It was probably the third most anticipated thing that we got in our home as I grew up, second to cable tv, a VCR and just ahead of the Pac Man video game coming out on Atari. The microwave oven was going to be the solution to all of our worries.
The early model Litton microwave that we got had a rotary dial counter on it and I worried about radiation poisoning from it. When it ran, I didn't stand near it. I was a paranoid little man... I also never drank out of the faucet whenever I flushed the toilet. Yeah, I know, I had issues.
But the microwave was going to revolutionize our kitchen. So many things were going to be easier to cook! I remember hearing that we'd be able to make eggs, nachos, hot chocolate... not to mention re-heating leftovers was going to be a breeze! And we heard that soggy chips could be zapped and the moisture would be forced out of them rendering them crispy again.
I think the first thing I ever made on my own was a couple of scrambled eggs. I took two eggs, cracked them into a glassware bowl and whisked them up. I stretched a piece of plastic wrap over the top and put it in the microwave and set the settings dial to "high" and then rotated about 1:00 onto the dial. The plastic inflated almost immediately and I watched as the eggs inside the bowl popped and solidified into a mass of cooked eggs. When the timer scrolled down to zero and the microwave gave off it's *ding*, I carefully removed the hot bowl with hotpads and peeled back the now super soft saran wrap. Add a little salt and pepper to the eggs and stir them up. They tasted slightly dried or overcooked, but otherwise not entirely inedible. But I cooked them. All by myself. It was the first step to moving out on my own.
Soon I was trying to figure out how to make my own soup. I put water in a cup and cut up carrot and some celery., salt and pepper..... and that's it. I tried zapping it. One minute didn't seem to do anything. I tried a few more minutes. I let it cool a little and spooned a taste to my mouth. It was perfect..... perfectly bad. I had succeeded in making hot carrot water. The carrots were of course still crisp and the water had taken on NO flavor of the vegetables. My first failure. I wouldn't be discouraged though.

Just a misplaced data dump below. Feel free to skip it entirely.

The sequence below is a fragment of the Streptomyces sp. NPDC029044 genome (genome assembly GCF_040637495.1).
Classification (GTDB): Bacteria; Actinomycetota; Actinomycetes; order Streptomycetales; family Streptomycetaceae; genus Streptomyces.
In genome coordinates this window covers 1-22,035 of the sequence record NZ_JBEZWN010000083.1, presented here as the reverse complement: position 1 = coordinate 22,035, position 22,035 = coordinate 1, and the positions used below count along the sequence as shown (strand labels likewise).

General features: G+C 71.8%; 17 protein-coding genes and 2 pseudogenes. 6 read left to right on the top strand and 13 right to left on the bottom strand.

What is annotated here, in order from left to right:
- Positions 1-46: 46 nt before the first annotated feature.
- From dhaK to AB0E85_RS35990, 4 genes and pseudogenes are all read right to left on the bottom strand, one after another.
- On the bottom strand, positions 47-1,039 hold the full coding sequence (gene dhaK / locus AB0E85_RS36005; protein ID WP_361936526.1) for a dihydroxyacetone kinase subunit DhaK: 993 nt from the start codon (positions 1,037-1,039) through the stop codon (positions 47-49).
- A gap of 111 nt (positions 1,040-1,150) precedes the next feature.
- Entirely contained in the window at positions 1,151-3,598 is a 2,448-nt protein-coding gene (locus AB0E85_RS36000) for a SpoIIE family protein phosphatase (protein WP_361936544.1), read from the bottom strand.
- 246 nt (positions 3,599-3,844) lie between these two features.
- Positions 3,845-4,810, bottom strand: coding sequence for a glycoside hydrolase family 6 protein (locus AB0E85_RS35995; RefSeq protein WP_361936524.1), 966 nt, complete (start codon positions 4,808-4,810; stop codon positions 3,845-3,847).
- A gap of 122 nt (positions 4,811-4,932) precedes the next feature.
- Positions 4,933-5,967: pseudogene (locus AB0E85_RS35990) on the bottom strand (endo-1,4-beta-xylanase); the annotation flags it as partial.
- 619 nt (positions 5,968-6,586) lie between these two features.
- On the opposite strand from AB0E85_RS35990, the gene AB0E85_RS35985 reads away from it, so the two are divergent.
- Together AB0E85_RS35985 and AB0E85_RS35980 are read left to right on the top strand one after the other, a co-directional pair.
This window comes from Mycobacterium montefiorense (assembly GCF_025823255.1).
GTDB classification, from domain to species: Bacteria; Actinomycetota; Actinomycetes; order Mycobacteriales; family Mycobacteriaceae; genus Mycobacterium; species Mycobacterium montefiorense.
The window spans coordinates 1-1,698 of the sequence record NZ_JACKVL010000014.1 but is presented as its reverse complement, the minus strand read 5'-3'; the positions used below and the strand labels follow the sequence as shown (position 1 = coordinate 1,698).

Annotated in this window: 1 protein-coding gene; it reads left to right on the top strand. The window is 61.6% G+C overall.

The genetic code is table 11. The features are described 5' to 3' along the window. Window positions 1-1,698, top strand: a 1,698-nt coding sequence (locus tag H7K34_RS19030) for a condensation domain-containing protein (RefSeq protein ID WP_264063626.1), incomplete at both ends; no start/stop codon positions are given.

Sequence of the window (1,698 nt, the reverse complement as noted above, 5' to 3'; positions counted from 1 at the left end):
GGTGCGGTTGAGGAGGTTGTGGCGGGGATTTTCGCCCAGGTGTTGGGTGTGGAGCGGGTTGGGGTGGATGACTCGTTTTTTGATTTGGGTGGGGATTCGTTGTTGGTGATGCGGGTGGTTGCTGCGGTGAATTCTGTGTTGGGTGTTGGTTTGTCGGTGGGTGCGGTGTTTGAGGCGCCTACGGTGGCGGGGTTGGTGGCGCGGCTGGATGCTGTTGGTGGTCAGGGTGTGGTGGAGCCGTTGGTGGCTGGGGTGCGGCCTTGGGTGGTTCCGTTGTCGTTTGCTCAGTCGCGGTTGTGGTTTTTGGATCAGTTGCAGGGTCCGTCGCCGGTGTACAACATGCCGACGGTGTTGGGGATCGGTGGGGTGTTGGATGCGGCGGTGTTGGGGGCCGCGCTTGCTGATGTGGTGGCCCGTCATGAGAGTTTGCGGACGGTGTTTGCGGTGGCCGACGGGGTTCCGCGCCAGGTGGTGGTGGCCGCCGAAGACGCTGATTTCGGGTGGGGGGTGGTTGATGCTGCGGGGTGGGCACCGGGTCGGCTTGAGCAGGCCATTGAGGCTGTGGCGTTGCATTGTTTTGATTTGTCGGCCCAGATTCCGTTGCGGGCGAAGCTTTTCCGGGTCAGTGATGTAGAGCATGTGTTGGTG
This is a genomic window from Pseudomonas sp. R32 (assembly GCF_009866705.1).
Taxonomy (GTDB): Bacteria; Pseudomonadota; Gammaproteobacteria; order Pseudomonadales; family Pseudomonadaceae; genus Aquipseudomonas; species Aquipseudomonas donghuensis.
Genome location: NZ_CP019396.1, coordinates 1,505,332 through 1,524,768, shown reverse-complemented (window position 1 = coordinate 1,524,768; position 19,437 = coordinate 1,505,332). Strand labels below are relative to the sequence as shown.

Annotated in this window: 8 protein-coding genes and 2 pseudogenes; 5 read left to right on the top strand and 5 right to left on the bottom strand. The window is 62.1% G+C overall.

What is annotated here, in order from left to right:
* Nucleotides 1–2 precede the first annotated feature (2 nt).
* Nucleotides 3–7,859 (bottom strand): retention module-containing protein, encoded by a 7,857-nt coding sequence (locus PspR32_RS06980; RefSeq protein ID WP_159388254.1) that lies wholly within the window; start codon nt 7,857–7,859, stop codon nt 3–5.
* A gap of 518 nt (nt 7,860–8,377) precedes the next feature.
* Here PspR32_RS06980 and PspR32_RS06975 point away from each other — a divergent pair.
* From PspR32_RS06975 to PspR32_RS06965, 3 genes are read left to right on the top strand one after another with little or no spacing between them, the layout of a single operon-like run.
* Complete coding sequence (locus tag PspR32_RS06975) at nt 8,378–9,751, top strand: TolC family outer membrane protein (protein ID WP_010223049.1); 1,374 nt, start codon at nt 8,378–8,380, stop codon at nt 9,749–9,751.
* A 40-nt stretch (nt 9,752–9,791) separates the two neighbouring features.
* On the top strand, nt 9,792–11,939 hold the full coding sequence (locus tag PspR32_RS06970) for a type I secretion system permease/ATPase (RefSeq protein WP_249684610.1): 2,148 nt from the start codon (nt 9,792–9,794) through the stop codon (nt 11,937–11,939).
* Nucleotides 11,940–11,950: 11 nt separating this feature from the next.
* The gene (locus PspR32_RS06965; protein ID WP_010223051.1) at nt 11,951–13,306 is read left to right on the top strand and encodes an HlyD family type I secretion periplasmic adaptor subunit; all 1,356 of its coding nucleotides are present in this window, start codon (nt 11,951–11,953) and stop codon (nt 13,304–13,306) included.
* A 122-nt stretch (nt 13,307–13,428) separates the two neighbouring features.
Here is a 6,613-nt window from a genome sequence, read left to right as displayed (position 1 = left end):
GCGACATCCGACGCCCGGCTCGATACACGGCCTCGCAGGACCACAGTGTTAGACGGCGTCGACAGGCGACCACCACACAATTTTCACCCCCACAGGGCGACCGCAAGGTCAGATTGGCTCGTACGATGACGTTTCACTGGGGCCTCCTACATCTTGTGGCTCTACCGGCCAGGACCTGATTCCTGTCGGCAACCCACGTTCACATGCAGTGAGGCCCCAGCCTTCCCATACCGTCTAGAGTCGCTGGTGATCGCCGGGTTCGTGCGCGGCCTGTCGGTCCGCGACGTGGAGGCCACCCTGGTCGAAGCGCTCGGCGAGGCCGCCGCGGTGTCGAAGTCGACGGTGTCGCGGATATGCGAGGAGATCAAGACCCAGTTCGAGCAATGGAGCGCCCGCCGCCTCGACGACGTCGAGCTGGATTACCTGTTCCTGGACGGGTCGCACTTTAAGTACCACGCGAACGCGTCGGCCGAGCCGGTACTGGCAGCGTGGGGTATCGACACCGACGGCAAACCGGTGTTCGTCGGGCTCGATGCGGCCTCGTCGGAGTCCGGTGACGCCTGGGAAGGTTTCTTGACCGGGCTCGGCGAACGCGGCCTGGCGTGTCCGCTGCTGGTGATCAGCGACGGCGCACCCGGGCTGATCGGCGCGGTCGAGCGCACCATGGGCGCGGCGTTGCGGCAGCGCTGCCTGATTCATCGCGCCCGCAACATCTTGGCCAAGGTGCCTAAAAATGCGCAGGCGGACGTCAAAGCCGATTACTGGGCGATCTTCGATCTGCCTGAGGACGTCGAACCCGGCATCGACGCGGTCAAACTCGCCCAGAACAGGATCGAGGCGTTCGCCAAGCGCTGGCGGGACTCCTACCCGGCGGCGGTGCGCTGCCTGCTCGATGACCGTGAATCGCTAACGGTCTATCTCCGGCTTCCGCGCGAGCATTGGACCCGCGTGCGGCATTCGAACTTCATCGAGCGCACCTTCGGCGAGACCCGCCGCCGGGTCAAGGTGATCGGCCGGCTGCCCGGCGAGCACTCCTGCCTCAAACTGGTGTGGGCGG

I remember taking a bag of chips that had been open for a while and I laid those on a paper plate and gave them a good 30 seconds on the dial. *ding* Yep.... my second failure. I succeeded in making hot soggy potato slices.
Nachos were a breeze. Tostito chips with a little shredded cheese on them and then a dab of salsa and a green olive. microwaved for just over 30 seconds. THOSE were good.
It was quickly obvious that the microwave wasn't going to solve all of our problems, but it did make our lives a little easier. I remember as more and more foods came out that were microwave friendly. I remember distinctly when they started advertising for french fries made in the microwave. This is something people today wouldn't appreciate. Yes, we had french fries in our day, but in Garretson, there was no "fast food" option. We had the Corner Cafe, the bowling alley and KC's. You could get great fries at any one of those places. My first date with Jennie Schetnan in 4th grade was going over to the bowling alley and getting an order of french fries and a couple of sodas and then playing video games. Pretty hot stuff, right there. I remember we both liked the fries salty with ketchup. But now french fries would be available in the frozen aisle and be able to be made in a snap by anyone... even me. I remember when the grocery got them and I was so excited to get them home and try them. I don't remember if it was Virg's IGA yet or if it was still Sunshine. I just know that I put the little red box in the microwave for the instructed time and let it rip. I pulled them out and was so sadly disappointed in the limp and soggy hot potato stick. I threw some salt on them, thinking that the salt would be like some magic dust that would make the fries instantly crispy, but unfortunately, no, that didn't work. It was a sad day in JT's world.
Other things would work just fine in that miraculous machine. Some better than others. But it never could overtake the cable tv or the VCR on my list of amazing inventions introduced to our home., but it was going always be well ahead of the disappointment that Pac Man on Atari brought upon the earth. THAT can be saved for another time.
I'm just a creative guy that's looking to throw all this spaghetti onto the wall and hope something sticks.